My Thoughts on the Matter

As a biologist, I believe in mixing and tinkering to see what happens. I have a lot of curiosity and a lot of admiration at the different color combinations and patterns that occur in crossed panthers that do not occur naturally. I think my crosses are the most beautiful panthers I have owned (and I have owned pures are well) and cannot wait to see what the next generation brings. Others, like me, are also interested in seeing what happens, as as long as all parties involved are responsible, there should be no harm done. 
Daedalus and Azura, both crosses.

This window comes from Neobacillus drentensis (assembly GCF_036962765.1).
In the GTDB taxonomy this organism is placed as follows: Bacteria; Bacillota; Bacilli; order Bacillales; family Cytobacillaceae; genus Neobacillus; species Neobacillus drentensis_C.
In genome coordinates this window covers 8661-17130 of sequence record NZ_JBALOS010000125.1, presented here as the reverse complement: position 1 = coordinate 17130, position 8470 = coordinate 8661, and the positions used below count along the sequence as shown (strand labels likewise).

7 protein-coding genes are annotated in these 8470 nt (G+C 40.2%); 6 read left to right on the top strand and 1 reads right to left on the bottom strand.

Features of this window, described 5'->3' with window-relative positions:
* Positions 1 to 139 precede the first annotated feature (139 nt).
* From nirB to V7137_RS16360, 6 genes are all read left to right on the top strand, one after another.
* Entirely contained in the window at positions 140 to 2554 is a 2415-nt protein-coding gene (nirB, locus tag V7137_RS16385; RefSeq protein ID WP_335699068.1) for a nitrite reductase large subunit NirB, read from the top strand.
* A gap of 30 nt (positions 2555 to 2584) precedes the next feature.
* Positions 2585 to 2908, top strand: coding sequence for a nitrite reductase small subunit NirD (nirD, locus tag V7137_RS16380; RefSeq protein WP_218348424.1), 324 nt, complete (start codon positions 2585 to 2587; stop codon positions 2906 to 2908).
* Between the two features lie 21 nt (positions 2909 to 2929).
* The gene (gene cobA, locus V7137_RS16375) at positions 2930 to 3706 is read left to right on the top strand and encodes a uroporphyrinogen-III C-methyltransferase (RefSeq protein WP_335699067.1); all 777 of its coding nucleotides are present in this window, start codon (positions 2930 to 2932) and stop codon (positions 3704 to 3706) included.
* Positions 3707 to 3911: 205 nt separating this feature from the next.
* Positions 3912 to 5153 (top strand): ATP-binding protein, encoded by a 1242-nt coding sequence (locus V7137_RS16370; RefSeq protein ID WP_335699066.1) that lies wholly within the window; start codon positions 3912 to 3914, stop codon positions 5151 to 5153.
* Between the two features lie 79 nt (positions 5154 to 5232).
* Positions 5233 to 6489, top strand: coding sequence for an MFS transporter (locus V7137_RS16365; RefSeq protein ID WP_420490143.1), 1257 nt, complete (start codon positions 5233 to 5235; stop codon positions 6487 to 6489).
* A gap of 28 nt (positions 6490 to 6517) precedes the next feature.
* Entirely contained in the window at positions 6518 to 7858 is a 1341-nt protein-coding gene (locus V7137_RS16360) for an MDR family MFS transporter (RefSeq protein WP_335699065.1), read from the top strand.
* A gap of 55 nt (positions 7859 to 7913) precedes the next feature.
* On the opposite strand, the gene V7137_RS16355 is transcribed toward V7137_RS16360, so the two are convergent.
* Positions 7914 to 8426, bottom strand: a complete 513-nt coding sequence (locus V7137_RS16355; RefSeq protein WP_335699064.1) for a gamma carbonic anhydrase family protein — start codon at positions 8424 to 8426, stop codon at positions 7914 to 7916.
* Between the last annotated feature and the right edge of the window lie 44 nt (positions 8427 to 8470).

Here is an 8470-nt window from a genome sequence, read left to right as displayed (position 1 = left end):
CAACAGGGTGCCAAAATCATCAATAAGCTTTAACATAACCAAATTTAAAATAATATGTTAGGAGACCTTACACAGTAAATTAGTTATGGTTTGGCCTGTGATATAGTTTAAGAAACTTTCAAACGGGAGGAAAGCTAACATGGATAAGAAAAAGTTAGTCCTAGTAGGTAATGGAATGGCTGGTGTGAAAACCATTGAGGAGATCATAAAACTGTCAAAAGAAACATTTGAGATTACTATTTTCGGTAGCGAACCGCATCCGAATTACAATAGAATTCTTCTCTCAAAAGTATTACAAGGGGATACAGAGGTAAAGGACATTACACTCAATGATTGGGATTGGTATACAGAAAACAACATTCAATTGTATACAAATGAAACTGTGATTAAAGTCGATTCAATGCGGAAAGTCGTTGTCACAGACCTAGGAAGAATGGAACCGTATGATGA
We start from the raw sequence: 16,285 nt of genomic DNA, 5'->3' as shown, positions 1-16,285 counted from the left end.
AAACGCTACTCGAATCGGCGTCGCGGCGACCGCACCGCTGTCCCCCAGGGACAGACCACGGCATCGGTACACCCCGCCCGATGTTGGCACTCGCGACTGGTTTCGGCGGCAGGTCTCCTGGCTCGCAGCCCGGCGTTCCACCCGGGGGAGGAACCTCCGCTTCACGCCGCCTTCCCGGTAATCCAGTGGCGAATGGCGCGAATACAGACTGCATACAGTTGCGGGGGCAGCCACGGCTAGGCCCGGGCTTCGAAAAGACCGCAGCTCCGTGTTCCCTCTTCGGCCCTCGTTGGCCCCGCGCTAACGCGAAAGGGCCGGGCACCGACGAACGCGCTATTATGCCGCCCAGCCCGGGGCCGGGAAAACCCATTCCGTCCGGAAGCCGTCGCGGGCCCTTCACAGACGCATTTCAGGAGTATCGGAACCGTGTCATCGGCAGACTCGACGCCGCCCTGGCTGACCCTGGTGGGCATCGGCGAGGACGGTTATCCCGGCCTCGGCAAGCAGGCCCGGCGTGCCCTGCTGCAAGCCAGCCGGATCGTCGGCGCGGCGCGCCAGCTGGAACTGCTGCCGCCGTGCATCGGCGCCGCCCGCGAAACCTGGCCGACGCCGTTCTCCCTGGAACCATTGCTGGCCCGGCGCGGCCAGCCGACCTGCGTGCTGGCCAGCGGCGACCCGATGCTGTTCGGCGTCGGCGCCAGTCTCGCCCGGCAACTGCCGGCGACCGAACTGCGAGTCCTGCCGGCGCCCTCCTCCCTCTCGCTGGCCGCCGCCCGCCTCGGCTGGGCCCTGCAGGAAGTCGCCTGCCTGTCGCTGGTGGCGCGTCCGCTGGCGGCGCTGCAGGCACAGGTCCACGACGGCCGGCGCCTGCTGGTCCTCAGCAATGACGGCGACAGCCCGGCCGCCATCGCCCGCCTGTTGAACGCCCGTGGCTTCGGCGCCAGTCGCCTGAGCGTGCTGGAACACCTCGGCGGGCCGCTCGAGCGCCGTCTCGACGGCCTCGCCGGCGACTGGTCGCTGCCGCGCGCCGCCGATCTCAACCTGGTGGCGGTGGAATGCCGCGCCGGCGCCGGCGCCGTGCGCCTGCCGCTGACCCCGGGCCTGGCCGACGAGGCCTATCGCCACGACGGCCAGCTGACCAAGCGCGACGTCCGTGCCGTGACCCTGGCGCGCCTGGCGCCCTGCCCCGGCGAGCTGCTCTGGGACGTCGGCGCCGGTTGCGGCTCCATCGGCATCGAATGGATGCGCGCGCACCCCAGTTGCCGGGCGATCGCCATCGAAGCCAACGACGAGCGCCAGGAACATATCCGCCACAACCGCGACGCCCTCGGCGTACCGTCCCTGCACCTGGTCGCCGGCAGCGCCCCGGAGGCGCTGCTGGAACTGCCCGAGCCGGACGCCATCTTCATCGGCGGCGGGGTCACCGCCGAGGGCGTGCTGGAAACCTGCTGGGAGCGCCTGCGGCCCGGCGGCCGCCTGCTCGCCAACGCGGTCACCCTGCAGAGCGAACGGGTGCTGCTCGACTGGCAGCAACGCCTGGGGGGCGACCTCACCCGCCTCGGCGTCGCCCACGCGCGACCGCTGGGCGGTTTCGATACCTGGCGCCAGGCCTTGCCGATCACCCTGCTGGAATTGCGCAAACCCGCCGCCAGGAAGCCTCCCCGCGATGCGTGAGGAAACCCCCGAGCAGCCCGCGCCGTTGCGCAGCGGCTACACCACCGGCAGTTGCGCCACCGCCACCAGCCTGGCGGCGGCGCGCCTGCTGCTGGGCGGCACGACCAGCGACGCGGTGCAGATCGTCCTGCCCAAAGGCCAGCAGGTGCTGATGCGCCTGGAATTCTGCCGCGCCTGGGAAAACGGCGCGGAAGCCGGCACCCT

As a conservation ecologist, I also know that none of these panthers are ever going to contribute to a re-population effort in the wild to preserve the locales and species. None of the animals that we breed in the private sector will ever join conservation projects like those run by zoos. Therefore, there is no bigger-picture reason to keep the locales pure and only pure, as these animals are strictly for the pet trade and not for any professional genetic or conservation projects. 

Also, having one does not negate the other. Like we have pure lab and poodle breeders we can have labradoodle breeders simultaneously; there will always be people breeding for purity and others breeding for curiosity. The existence of one does not negate the other.